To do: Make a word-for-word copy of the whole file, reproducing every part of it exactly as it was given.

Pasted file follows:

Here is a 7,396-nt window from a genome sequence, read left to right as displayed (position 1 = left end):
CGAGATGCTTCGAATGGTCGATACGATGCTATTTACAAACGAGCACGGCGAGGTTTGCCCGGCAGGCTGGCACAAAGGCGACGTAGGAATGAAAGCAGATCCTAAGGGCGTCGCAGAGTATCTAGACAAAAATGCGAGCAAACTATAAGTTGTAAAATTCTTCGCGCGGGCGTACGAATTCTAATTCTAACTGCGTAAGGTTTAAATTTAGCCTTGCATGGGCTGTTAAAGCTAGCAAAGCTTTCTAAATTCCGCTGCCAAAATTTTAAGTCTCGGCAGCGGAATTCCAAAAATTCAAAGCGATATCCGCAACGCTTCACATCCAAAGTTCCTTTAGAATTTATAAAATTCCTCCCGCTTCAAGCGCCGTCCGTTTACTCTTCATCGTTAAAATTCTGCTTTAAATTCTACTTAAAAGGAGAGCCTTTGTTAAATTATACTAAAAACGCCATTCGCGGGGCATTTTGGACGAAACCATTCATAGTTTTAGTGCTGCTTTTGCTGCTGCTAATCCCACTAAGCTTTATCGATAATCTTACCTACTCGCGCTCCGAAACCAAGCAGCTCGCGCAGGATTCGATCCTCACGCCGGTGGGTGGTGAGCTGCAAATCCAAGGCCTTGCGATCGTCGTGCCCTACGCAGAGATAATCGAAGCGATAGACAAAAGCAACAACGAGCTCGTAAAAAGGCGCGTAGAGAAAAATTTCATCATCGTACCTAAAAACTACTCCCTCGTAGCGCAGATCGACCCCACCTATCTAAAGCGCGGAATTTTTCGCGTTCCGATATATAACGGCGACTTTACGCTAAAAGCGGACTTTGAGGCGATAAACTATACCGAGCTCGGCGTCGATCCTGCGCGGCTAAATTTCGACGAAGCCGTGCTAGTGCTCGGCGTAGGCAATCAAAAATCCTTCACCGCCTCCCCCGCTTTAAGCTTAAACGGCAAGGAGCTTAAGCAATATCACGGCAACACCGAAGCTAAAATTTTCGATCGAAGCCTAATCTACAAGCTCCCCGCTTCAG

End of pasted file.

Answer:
Here is a 7,396-nt window from a genome sequence, read left to right as displayed (position 1 = left end):
CGAGATGCTTCGAATGGTCGATACGATGCTATTTACAAACGAGCACGGCGAGGTTTGCCCGGCAGGCTGGCACAAAGGCGACGTAGGAATGAAAGCAGATCCTAAGGGCGTCGCAGAGTATCTAGACAAAAATGCGAGCAAACTATAAGTTGTAAAATTCTTCGCGCGGGCGTACGAATTCTAATTCTAACTGCGTAAGGTTTAAATTTAGCCTTGCATGGGCTGTTAAAGCTAGCAAAGCTTTCTAAATTCCGCTGCCAAAATTTTAAGTCTCGGCAGCGGAATTCCAAAAATTCAAAGCGATATCCGCAACGCTTCACATCCAAAGTTCCTTTAGAATTTATAAAATTCCTCCCGCTTCAAGCGCCGTCCGTTTACTCTTCATCGTTAAAATTCTGCTTTAAATTCTACTTAAAAGGAGAGCCTTTGTTAAATTATACTAAAAACGCCATTCGCGGGGCATTTTGGACGAAACCATTCATAGTTTTAGTGCTGCTTTTGCTGCTGCTAATCCCACTAAGCTTTATCGATAATCTTACCTACTCGCGCTCCGAAACCAAGCAGCTCGCGCAGGATTCGATCCTCACGCCGGTGGGTGGTGAGCTGCAAATCCAAGGCCTTGCGATCGTCGTGCCCTACGCAGAGATAATCGAAGCGATAGACAAAAGCAACAACGAGCTCGTAAAAAGGCGCGTAGAGAAAAATTTCATCATCGTACCTAAAAACTACTCCCTCGTAGCGCAGATCGACCCCACCTATCTAAAGCGCGGAATTTTTCGCGTTCCGATATATAACGGCGACTTTACGCTAAAAGCGGACTTTGAGGCGATAAACTATACCGAGCTCGGCGTCGATCCTGCGCGGCTAAATTTCGACGAAGCCGTGCTAGTGCTCGGCGTAGGCAATCAAAAATCCTTCACCGCCTCCCCCGCTTTAAGCTTAAACGGCAAGGAGCTTAAGCAATATCACGGCAACACCGAAGCTAAAATTTTCGATCGAAGCCTAATCTACAAGCTCCCCGCTTCAG